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Touching stories in typhoon-hit southern China

Editor: Qian Ding 丨CCTV.com

06-13-2018 10:09 BJT

Typhoon Ewiniar, formed in the northwestern Pacific, has brought heavy rainstorms and strong winds to many areas in southern China including Guangdong, Jiangxi and Hainan provinces. China's Central Meteorological Observatory continues to announce a blue warning for the rainstorm.

Just in Guangdong province alone as of June 9, more than 73,000 people were forced to relocate and more than 140 outbound and inbound flights had been canceled in Baiyun International Airport located in Guangzhou, capital of Guangdong province. Houses collapsed and landslides caused by pouring rain have killed five residents in the city of Yunfu. More than 3,000 emergency shelters have been opened and over 8,000 residents were resettled. According to the provincial insurance regulatory authorities as of June 11, typhoon Ewiniar had caused nearly 300 million yuan (about 47 million U.S. dollars) of damage in Guangdong excluding Shenzhen, the second largest city in the province.

Surveillance video installed in the city of Jiangmen, Guangdong showed flooded streets.

  

Flamingos floating in the flood at Guangzhou Zoo. (screen-shot/Guangzhou Zoo)

However against all odds, with the close cooperation among police, firefighters, departments of health and meteorology as well as volunteers, no candidate in Guangdong was absent in the annually held collage entrance exams on account of the extreme weather, reported by Nan Fang Daily.

Every year, students nationwide take Gaokao - collage entrance exams on June 7 and 8, which are known for being tough and life-changing. This year in Guangdong, around 733,000 students participated in exams, the second largest number in the country. 502 examination points were set up and the number of relevant staff was nearly 100,000. It was raining dogs and cats on those two days, parts of the cities had already been flooded. 

 Policemen sending a candidate home to get her admission ticket for exams. (Photo/ Guangzhou Daily)

In the city of Huizhou, local police driving emergency unit vehicles to send candidates to examination points. A netizen named Maggie-wb commented that "Gaokao is really like a battlefield now." (Photos/ Guangzhou Daily)

Besides Guangdong, some villages in Taihe county, Jiangxi province have been flooded, the rescue is still proceeding as of now.

  

Firefighter carrying senior lady waiting for speed boat. (screen-shot/ Chinanews.com)

Firefighter transferring senior man on his shoulder to safety zone. (screen-shot/ Chinanews.com)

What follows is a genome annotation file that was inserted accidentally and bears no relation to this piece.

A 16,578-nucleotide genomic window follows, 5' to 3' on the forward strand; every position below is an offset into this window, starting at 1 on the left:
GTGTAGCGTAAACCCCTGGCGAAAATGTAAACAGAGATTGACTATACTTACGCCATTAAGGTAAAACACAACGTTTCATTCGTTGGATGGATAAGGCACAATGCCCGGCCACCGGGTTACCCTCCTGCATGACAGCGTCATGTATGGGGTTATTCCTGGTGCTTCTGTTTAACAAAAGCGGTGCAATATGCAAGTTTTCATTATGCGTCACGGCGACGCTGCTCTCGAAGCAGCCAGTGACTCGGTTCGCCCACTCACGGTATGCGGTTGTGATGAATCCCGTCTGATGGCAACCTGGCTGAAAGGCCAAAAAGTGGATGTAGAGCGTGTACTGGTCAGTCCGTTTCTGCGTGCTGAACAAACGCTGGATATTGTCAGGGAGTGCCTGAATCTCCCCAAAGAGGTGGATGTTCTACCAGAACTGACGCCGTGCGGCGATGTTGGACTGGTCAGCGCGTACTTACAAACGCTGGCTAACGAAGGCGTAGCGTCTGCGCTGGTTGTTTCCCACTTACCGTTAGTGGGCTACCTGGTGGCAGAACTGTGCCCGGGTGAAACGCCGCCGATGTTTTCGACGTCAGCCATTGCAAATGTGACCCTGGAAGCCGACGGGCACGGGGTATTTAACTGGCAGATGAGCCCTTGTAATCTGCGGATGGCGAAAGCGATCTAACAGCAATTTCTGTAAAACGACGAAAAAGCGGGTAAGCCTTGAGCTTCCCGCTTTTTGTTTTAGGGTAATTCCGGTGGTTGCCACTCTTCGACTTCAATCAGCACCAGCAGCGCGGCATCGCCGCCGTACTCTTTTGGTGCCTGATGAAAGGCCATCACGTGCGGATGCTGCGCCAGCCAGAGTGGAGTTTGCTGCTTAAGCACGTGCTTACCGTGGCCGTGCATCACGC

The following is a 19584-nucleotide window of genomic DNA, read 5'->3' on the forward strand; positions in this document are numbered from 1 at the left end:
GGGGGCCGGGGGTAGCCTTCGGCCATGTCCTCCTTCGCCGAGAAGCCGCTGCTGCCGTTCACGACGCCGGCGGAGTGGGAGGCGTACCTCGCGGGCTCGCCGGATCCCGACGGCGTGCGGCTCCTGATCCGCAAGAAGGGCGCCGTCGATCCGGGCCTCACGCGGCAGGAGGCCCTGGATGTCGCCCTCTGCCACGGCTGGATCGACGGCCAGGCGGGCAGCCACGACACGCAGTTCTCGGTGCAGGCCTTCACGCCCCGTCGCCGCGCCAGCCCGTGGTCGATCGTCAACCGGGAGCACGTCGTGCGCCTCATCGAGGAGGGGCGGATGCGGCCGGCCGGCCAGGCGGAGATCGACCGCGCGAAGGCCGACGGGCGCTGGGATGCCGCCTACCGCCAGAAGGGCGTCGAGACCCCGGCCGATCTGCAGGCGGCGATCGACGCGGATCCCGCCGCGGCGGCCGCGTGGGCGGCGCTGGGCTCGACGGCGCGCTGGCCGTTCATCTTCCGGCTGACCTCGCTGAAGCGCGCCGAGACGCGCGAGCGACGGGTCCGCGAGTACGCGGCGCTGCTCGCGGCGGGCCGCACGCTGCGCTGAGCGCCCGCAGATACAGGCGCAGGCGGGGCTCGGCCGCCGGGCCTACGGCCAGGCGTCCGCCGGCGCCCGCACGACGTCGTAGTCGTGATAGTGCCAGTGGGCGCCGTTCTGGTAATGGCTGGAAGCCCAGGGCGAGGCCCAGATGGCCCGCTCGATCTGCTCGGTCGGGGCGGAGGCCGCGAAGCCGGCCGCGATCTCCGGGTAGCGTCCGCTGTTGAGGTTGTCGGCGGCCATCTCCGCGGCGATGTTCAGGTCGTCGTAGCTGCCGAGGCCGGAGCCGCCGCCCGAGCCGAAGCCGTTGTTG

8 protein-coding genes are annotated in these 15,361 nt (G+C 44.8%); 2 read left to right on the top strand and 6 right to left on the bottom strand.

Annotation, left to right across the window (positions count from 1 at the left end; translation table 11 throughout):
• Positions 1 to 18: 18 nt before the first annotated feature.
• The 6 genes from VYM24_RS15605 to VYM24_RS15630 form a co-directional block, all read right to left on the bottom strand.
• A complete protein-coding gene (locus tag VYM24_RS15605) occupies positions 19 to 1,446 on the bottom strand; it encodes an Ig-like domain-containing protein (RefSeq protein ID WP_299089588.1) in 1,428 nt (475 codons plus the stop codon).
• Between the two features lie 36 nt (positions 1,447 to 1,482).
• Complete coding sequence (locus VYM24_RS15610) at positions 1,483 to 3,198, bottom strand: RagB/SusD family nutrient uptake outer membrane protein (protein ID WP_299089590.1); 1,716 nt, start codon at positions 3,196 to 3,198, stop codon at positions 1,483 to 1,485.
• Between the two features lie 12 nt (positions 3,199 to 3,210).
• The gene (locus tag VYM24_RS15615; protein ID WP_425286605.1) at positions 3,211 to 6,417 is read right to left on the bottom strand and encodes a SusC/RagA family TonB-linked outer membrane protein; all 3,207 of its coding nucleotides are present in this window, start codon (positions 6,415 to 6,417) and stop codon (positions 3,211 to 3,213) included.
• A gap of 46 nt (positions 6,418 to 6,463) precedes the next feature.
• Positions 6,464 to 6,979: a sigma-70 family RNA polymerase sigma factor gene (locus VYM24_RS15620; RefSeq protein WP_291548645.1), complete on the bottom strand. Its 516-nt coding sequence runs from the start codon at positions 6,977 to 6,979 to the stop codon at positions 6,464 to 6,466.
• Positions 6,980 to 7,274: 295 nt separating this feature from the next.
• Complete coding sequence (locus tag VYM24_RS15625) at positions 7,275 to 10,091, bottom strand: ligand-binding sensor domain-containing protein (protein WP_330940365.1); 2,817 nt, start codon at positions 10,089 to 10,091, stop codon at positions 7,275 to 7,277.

Southern China are frequently hit by typhoons. Mawar, 16th typhoon of 2017, landed in Guangdong, bringing gales of 20 meters per second at its eye. 2,200 fishing boats had returned to the harbor while more than 15,000 people were relocated to safety. Typhoon Hato, 13th typhoon formed in the northwest Pacific of 2017, caused downpours hitting areas of Guangdong and Fujian provinces.

Haima, 22nd typhoon of 2016, severely impacted the economy of southern China in sectors including aquaculture, agriculture, tourism and forestry. In Fujian, the economic impact could reach 37 million yuan, with damage to about 200 hectares of crops. In Guangdong, around 3,400 houses and some 189,600 hectares of crops had been damaged with losses calculated at 4.18 billion yuan (about $617 million). Hainan, the island province, suffered an economic loss of 4.56 billion yuan (about $712 million) from Typhoon Sarika, 21st typhoon of the year.

But disasters don't just bring damages, but also touching stories.

Chen Yongguo, manager of a water supply company in Hainan, trying to fix pipes damaged by a typhoon in 2017. He said, "I need to ensure water supply for residents." (Photo/ Hinews.cn)

Jiao Lei, policeman of Anhui Armed Police Corps stayed in the flood for 19 hours to rescue villagers in 2016. (Photo/ People.cn)

More natural disasters are likely to happen with climate change. Heroes are needed in our time, and indeed they are not too far away.

(The opinions expressed here do not necessarily reflect the opinions of Panview or CCTV.com. )

  

Panview offers a new window of understanding the world as well as China through the views, opinions, and analysis of experts. We also welcome outside submissions, so feel free to send in your own editorials to "globalopinion@vip.cntv.cn" for consideration.

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